Prakrit is an ancient language closely associated with both Pali and Sanskrit. Jain literature is often composed in this language or sub-dialects, such as the Agamas and their commentaries which are written in Ardhamagadhi and Maharashtri Prakrit. The earliest extant texts can be dated to as early as the 4th century BCE although core portions might be older.
Kannada-English dictionarySource: Alar: Kannada-English corpus
Ūdha (ಊಧ):—[noun] a bag-like mammary organ containing two or more glands, each with a separate teat, as in cows; the udder.
Kannada is a Dravidian language (as opposed to the Indo-European language family) mainly spoken in the southwestern region of India.
See also (Relevant definitions)
Starts with (+27): Udhabharya, Udhada, Udhadamapa, Udhadanem, Udhai, Udhakana, Udhakankata, Udhala, Udhalabhavani, Udhalakhora, Udhalamanaki, Udhalana, Udhalanem, Udhalapatti, Udhalathaka, Udhalaudhala, Udhalavapha, Udhali, Udhama, Udhan.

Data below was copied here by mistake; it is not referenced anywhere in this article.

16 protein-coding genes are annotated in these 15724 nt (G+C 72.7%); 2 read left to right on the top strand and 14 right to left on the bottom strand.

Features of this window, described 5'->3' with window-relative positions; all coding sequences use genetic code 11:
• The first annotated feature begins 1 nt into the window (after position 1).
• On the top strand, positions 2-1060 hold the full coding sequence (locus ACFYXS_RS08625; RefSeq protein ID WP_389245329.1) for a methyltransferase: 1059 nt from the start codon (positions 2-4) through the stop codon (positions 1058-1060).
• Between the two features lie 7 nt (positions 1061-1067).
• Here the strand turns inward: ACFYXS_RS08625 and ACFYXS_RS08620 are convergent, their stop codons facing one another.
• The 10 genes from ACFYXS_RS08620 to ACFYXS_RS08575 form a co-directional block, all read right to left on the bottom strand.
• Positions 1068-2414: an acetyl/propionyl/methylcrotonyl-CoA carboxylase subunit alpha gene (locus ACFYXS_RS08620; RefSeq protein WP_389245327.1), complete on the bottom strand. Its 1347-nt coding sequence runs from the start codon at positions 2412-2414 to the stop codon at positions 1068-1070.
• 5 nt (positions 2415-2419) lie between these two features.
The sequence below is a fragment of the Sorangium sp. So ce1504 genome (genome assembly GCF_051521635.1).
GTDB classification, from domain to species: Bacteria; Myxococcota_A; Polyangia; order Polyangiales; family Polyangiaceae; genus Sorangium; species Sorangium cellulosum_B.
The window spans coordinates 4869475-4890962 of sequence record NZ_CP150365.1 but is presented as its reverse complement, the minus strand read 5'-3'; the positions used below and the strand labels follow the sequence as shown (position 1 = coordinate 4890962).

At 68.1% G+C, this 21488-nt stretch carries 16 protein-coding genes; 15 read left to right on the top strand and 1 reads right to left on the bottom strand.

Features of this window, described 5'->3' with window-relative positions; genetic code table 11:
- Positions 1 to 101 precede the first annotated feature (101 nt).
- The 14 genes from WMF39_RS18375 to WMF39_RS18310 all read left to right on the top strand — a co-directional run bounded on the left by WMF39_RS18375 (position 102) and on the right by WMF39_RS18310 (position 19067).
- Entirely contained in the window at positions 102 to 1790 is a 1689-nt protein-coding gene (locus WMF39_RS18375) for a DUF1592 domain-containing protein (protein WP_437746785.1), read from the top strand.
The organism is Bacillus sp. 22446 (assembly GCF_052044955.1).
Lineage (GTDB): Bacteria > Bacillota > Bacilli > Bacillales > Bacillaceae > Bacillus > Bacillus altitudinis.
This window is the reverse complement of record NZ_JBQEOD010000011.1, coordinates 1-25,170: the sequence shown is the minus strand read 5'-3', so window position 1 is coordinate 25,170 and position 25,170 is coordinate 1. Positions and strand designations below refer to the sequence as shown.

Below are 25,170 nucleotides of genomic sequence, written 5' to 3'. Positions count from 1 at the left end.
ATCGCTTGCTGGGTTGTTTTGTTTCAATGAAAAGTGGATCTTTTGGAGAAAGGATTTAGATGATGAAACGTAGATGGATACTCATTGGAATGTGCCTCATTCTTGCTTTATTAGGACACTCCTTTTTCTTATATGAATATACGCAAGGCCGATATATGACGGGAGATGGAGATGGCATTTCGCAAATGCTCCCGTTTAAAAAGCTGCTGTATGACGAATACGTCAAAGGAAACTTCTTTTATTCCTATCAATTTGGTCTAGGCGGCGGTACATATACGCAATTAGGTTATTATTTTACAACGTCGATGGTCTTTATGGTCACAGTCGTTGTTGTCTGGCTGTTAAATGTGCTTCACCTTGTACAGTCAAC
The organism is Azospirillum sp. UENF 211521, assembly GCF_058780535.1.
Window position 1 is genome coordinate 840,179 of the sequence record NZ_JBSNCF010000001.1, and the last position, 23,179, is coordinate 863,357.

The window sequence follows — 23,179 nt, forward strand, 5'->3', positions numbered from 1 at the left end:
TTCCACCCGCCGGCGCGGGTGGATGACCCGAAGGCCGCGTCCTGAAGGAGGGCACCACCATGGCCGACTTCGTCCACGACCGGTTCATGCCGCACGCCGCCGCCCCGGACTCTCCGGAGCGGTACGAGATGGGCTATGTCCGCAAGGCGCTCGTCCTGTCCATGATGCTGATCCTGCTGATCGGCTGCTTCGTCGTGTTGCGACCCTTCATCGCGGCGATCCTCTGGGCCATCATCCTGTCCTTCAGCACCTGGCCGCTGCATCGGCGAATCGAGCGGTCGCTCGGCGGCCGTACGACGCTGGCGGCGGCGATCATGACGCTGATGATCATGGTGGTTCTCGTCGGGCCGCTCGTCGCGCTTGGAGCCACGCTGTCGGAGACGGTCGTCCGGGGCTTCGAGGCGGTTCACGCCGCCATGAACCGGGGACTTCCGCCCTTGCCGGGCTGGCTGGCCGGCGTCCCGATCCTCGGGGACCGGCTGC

Ends with (+459): Abhinigudha, Abhirudha, Abhisammudha, Abhisamudha, Abhyarudha, Abhyudha, Abudha, Acaravakyasudha, Adayudha, Addayudha, Adhirudha, Adhyarudha, Adhyudha, Advaitabrahmasudha, Agnimudha, Agorudha, Agudha, Aindrayudha, Akalapraudha, Akhyatavadavyakhyasudha.
Full-text (+78): Udhas, Anudha, Udhasya, Odhas, Adhyudha, Anudhas, Udhakankata, Ududha, Udhovati, Nirudha, Udhar, Dvirudha, Anudhamana, Vahia, Udhanya, Udhabharya, Navodha, Audhasa, Bharyodha, Anyodha.
Search found 3 books and stories containing Udha, Uḍhā, Ūḍha, Ūḍhā, Uḍha, Udhā, Ūdha; (plurals include: Udhas, Uḍhās, Ūḍhas, Ūḍhās, Uḍhas, Udhās, Ūdhas). You can also click to the full overview containing English textual excerpts. Below are direct links for the most relevant articles:
Rig Veda (translation and commentary) (by H. H. Wilson)
Rig Veda 10.172.1 < [Sukta 172]
Rig Veda 7.56.4 < [Sukta 56]
Rig Veda 8.9.19 < [Sukta 9]
Bhakti-rasamrta-sindhu (by Śrīla Rūpa Gosvāmī)
Amaravati Art in the Context of Andhra Archaeology (by Sreyashi Ray chowdhuri)